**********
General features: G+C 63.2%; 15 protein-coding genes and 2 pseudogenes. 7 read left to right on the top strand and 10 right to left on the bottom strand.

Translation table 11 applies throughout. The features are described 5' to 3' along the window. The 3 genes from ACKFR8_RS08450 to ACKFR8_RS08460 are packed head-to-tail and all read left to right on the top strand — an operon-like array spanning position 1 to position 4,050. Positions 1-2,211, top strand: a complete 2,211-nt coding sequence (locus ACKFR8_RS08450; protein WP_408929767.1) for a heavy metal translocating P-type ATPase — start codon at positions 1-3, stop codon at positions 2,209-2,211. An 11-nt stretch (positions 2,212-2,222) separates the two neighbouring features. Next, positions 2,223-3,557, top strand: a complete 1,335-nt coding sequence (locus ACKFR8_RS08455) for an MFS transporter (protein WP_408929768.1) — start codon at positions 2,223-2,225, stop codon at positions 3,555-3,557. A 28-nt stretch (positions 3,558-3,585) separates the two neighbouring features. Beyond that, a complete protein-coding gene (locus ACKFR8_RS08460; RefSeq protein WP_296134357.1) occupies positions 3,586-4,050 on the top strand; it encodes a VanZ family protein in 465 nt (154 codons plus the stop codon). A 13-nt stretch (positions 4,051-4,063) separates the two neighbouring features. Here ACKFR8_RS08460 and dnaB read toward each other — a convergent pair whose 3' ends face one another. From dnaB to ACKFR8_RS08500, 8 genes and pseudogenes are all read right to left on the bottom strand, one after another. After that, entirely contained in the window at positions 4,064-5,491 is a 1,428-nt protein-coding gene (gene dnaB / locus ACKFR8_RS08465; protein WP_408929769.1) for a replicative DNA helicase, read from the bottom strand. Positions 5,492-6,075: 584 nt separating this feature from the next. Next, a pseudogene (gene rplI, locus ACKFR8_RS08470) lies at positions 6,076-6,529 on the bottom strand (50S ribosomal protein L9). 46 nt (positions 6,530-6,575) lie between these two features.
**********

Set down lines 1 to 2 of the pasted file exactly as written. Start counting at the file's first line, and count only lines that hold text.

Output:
General features: G+C 63.2%; 15 protein-coding genes and 2 pseudogenes. 7 read left to right on the top strand and 10 right to left on the bottom strand.

Translation table 11 applies throughout. The features are described 5' to 3' along the window. The 3 genes from ACKFR8_RS08450 to ACKFR8_RS08460 are packed head-to-tail and all read left to right on the top strand — an operon-like array spanning position 1 to position 4,050. Positions 1-2,211, top strand: a complete 2,211-nt coding sequence (locus ACKFR8_RS08450; protein WP_408929767.1) for a heavy metal translocating P-type ATPase — start codon at positions 1-3, stop codon at positions 2,209-2,211. An 11-nt stretch (positions 2,212-2,222) separates the two neighbouring features. Next, positions 2,223-3,557, top strand: a complete 1,335-nt coding sequence (locus ACKFR8_RS08455) for an MFS transporter (protein WP_408929768.1) — start codon at positions 2,223-2,225, stop codon at positions 3,555-3,557. A 28-nt stretch (positions 3,558-3,585) separates the two neighbouring features. Beyond that, a complete protein-coding gene (locus ACKFR8_RS08460; RefSeq protein WP_296134357.1) occupies positions 3,586-4,050 on the top strand; it encodes a VanZ family protein in 465 nt (154 codons plus the stop codon). A 13-nt stretch (positions 4,051-4,063) separates the two neighbouring features. Here ACKFR8_RS08460 and dnaB read toward each other — a convergent pair whose 3' ends face one another. From dnaB to ACKFR8_RS08500, 8 genes and pseudogenes are all read right to left on the bottom strand, one after another. After that, entirely contained in the window at positions 4,064-5,491 is a 1,428-nt protein-coding gene (gene dnaB / locus ACKFR8_RS08465; protein WP_408929769.1) for a replicative DNA helicase, read from the bottom strand. Positions 5,492-6,075: 584 nt separating this feature from the next. Next, a pseudogene (gene rplI, locus ACKFR8_RS08470) lies at positions 6,076-6,529 on the bottom strand (50S ribosomal protein L9). 46 nt (positions 6,530-6,575) lie between these two features.